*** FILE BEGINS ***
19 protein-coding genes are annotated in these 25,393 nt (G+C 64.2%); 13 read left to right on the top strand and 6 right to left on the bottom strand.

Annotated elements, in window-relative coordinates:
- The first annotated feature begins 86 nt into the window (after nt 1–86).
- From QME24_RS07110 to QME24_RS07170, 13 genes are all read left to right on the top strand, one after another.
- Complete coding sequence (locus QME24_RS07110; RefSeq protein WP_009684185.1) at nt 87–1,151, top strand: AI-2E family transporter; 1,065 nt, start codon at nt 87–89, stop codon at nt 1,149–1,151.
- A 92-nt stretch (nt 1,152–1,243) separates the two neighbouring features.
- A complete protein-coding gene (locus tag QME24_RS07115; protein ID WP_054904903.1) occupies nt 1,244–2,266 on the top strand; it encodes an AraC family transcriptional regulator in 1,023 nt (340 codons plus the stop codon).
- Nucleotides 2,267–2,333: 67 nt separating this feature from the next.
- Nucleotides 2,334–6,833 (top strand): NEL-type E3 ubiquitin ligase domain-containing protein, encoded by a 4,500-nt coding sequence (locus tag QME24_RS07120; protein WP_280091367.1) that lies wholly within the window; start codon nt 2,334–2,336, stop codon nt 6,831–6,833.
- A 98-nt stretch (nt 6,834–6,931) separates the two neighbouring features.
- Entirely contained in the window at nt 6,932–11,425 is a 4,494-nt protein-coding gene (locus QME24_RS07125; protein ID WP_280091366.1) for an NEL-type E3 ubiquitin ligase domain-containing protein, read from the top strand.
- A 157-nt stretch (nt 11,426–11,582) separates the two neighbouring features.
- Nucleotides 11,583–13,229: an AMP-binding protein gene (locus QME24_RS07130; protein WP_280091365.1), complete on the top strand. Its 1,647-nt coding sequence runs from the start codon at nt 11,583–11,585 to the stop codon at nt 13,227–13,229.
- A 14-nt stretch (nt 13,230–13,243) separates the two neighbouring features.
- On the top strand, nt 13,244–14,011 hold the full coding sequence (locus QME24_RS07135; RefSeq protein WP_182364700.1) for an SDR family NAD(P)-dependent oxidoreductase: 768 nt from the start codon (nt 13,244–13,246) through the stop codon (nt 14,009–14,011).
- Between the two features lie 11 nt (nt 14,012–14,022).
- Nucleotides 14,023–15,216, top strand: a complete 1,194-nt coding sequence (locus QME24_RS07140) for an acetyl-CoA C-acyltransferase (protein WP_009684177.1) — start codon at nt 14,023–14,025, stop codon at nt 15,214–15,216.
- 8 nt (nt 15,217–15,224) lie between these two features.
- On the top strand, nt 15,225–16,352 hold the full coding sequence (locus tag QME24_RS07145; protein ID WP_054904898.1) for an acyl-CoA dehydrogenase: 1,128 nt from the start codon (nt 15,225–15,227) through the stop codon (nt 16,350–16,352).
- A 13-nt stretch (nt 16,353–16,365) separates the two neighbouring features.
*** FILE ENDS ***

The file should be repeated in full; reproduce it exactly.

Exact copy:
19 protein-coding genes are annotated in these 25,393 nt (G+C 64.2%); 13 read left to right on the top strand and 6 right to left on the bottom strand.

Annotated elements, in window-relative coordinates:
- The first annotated feature begins 86 nt into the window (after nt 1–86).
- From QME24_RS07110 to QME24_RS07170, 13 genes are all read left to right on the top strand, one after another.
- Complete coding sequence (locus QME24_RS07110; RefSeq protein WP_009684185.1) at nt 87–1,151, top strand: AI-2E family transporter; 1,065 nt, start codon at nt 87–89, stop codon at nt 1,149–1,151.
- A 92-nt stretch (nt 1,152–1,243) separates the two neighbouring features.
- A complete protein-coding gene (locus tag QME24_RS07115; protein ID WP_054904903.1) occupies nt 1,244–2,266 on the top strand; it encodes an AraC family transcriptional regulator in 1,023 nt (340 codons plus the stop codon).
- Nucleotides 2,267–2,333: 67 nt separating this feature from the next.
- Nucleotides 2,334–6,833 (top strand): NEL-type E3 ubiquitin ligase domain-containing protein, encoded by a 4,500-nt coding sequence (locus tag QME24_RS07120; protein WP_280091367.1) that lies wholly within the window; start codon nt 2,334–2,336, stop codon nt 6,831–6,833.
- A 98-nt stretch (nt 6,834–6,931) separates the two neighbouring features.
- Entirely contained in the window at nt 6,932–11,425 is a 4,494-nt protein-coding gene (locus QME24_RS07125; protein ID WP_280091366.1) for an NEL-type E3 ubiquitin ligase domain-containing protein, read from the top strand.
- A 157-nt stretch (nt 11,426–11,582) separates the two neighbouring features.
- Nucleotides 11,583–13,229: an AMP-binding protein gene (locus QME24_RS07130; protein WP_280091365.1), complete on the top strand. Its 1,647-nt coding sequence runs from the start codon at nt 11,583–11,585 to the stop codon at nt 13,227–13,229.
- A 14-nt stretch (nt 13,230–13,243) separates the two neighbouring features.
- On the top strand, nt 13,244–14,011 hold the full coding sequence (locus QME24_RS07135; RefSeq protein WP_182364700.1) for an SDR family NAD(P)-dependent oxidoreductase: 768 nt from the start codon (nt 13,244–13,246) through the stop codon (nt 14,009–14,011).
- Between the two features lie 11 nt (nt 14,012–14,022).
- Nucleotides 14,023–15,216, top strand: a complete 1,194-nt coding sequence (locus QME24_RS07140) for an acetyl-CoA C-acyltransferase (protein WP_009684177.1) — start codon at nt 14,023–14,025, stop codon at nt 15,214–15,216.
- 8 nt (nt 15,217–15,224) lie between these two features.
- On the top strand, nt 15,225–16,352 hold the full coding sequence (locus tag QME24_RS07145; protein ID WP_054904898.1) for an acyl-CoA dehydrogenase: 1,128 nt from the start codon (nt 15,225–15,227) through the stop codon (nt 16,350–16,352).
- A 13-nt stretch (nt 16,353–16,365) separates the two neighbouring features.